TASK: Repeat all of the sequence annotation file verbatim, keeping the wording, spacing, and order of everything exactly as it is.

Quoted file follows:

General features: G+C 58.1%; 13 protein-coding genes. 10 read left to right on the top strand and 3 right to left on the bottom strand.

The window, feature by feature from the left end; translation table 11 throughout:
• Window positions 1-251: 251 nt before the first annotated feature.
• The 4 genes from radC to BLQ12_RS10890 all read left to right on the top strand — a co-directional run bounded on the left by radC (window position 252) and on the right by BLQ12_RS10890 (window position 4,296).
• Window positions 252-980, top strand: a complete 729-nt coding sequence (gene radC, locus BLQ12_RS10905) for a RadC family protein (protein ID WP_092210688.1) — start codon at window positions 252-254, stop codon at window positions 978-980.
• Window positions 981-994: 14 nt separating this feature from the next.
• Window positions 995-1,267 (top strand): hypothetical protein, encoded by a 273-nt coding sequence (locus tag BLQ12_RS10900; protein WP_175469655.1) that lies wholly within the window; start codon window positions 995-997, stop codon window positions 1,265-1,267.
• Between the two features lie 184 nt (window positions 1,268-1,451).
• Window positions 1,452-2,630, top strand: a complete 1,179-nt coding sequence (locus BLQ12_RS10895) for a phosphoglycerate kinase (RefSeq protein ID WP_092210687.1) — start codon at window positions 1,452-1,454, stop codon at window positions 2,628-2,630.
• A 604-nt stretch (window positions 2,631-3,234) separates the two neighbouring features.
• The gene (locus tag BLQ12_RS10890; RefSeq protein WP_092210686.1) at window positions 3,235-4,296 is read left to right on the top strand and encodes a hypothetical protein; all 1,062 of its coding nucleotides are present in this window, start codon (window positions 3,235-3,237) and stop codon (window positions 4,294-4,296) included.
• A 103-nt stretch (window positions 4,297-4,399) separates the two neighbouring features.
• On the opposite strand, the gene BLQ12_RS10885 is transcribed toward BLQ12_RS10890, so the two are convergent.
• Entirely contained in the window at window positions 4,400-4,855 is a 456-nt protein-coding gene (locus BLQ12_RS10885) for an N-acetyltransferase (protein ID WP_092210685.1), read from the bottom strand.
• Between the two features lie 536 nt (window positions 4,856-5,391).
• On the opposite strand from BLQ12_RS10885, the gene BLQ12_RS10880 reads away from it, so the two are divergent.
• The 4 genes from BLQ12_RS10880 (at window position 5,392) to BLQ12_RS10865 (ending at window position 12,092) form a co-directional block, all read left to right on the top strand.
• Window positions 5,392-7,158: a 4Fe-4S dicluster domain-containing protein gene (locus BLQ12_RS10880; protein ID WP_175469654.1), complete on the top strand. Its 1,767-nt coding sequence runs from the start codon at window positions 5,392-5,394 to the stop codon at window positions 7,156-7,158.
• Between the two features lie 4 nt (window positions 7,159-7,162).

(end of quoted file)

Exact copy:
General features: G+C 58.1%; 13 protein-coding genes. 10 read left to right on the top strand and 3 right to left on the bottom strand.

The window, feature by feature from the left end; translation table 11 throughout:
• Window positions 1-251: 251 nt before the first annotated feature.
• The 4 genes from radC to BLQ12_RS10890 all read left to right on the top strand — a co-directional run bounded on the left by radC (window position 252) and on the right by BLQ12_RS10890 (window position 4,296).
• Window positions 252-980, top strand: a complete 729-nt coding sequence (gene radC, locus BLQ12_RS10905) for a RadC family protein (protein ID WP_092210688.1) — start codon at window positions 252-254, stop codon at window positions 978-980.
• Window positions 981-994: 14 nt separating this feature from the next.
• Window positions 995-1,267 (top strand): hypothetical protein, encoded by a 273-nt coding sequence (locus tag BLQ12_RS10900; protein WP_175469655.1) that lies wholly within the window; start codon window positions 995-997, stop codon window positions 1,265-1,267.
• Between the two features lie 184 nt (window positions 1,268-1,451).
• Window positions 1,452-2,630, top strand: a complete 1,179-nt coding sequence (locus BLQ12_RS10895) for a phosphoglycerate kinase (RefSeq protein ID WP_092210687.1) — start codon at window positions 1,452-1,454, stop codon at window positions 2,628-2,630.
• A 604-nt stretch (window positions 2,631-3,234) separates the two neighbouring features.
• The gene (locus tag BLQ12_RS10890; RefSeq protein WP_092210686.1) at window positions 3,235-4,296 is read left to right on the top strand and encodes a hypothetical protein; all 1,062 of its coding nucleotides are present in this window, start codon (window positions 3,235-3,237) and stop codon (window positions 4,294-4,296) included.
• A 103-nt stretch (window positions 4,297-4,399) separates the two neighbouring features.
• On the opposite strand, the gene BLQ12_RS10885 is transcribed toward BLQ12_RS10890, so the two are convergent.
• Entirely contained in the window at window positions 4,400-4,855 is a 456-nt protein-coding gene (locus BLQ12_RS10885) for an N-acetyltransferase (protein ID WP_092210685.1), read from the bottom strand.
• Between the two features lie 536 nt (window positions 4,856-5,391).
• On the opposite strand from BLQ12_RS10885, the gene BLQ12_RS10880 reads away from it, so the two are divergent.
• The 4 genes from BLQ12_RS10880 (at window position 5,392) to BLQ12_RS10865 (ending at window position 12,092) form a co-directional block, all read left to right on the top strand.
• Window positions 5,392-7,158: a 4Fe-4S dicluster domain-containing protein gene (locus BLQ12_RS10880; protein ID WP_175469654.1), complete on the top strand. Its 1,767-nt coding sequence runs from the start codon at window positions 5,392-5,394 to the stop codon at window positions 7,156-7,158.
• Between the two features lie 4 nt (window positions 7,159-7,162).